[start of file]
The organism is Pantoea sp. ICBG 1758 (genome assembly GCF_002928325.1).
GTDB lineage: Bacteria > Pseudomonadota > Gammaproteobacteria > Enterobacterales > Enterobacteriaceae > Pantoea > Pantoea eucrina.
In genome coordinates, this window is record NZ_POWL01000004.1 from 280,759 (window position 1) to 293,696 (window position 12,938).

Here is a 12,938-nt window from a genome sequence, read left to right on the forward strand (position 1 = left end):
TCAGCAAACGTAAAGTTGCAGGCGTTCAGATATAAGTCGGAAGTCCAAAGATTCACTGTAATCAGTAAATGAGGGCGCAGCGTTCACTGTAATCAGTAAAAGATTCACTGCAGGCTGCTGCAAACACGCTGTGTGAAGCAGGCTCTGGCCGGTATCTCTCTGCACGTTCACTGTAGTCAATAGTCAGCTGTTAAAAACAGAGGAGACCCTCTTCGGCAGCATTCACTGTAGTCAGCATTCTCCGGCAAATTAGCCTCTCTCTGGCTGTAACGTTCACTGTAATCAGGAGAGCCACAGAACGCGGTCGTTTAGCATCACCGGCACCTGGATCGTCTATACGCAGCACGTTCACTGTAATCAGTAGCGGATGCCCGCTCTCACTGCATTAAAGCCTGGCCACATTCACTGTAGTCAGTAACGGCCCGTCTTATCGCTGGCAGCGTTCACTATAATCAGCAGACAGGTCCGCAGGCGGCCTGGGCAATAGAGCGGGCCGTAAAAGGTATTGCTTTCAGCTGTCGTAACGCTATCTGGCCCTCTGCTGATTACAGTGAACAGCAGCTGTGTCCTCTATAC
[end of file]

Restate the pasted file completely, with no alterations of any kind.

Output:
The organism is Pantoea sp. ICBG 1758 (genome assembly GCF_002928325.1).
GTDB lineage: Bacteria > Pseudomonadota > Gammaproteobacteria > Enterobacterales > Enterobacteriaceae > Pantoea > Pantoea eucrina.
In genome coordinates, this window is record NZ_POWL01000004.1 from 280,759 (window position 1) to 293,696 (window position 12,938).

Here is a 12,938-nt window from a genome sequence, read left to right on the forward strand (position 1 = left end):
TCAGCAAACGTAAAGTTGCAGGCGTTCAGATATAAGTCGGAAGTCCAAAGATTCACTGTAATCAGTAAATGAGGGCGCAGCGTTCACTGTAATCAGTAAAAGATTCACTGCAGGCTGCTGCAAACACGCTGTGTGAAGCAGGCTCTGGCCGGTATCTCTCTGCACGTTCACTGTAGTCAATAGTCAGCTGTTAAAAACAGAGGAGACCCTCTTCGGCAGCATTCACTGTAGTCAGCATTCTCCGGCAAATTAGCCTCTCTCTGGCTGTAACGTTCACTGTAATCAGGAGAGCCACAGAACGCGGTCGTTTAGCATCACCGGCACCTGGATCGTCTATACGCAGCACGTTCACTGTAATCAGTAGCGGATGCCCGCTCTCACTGCATTAAAGCCTGGCCACATTCACTGTAGTCAGTAACGGCCCGTCTTATCGCTGGCAGCGTTCACTATAATCAGCAGACAGGTCCGCAGGCGGCCTGGGCAATAGAGCGGGCCGTAAAAGGTATTGCTTTCAGCTGTCGTAACGCTATCTGGCCCTCTGCTGATTACAGTGAACAGCAGCTGTGTCCTCTATAC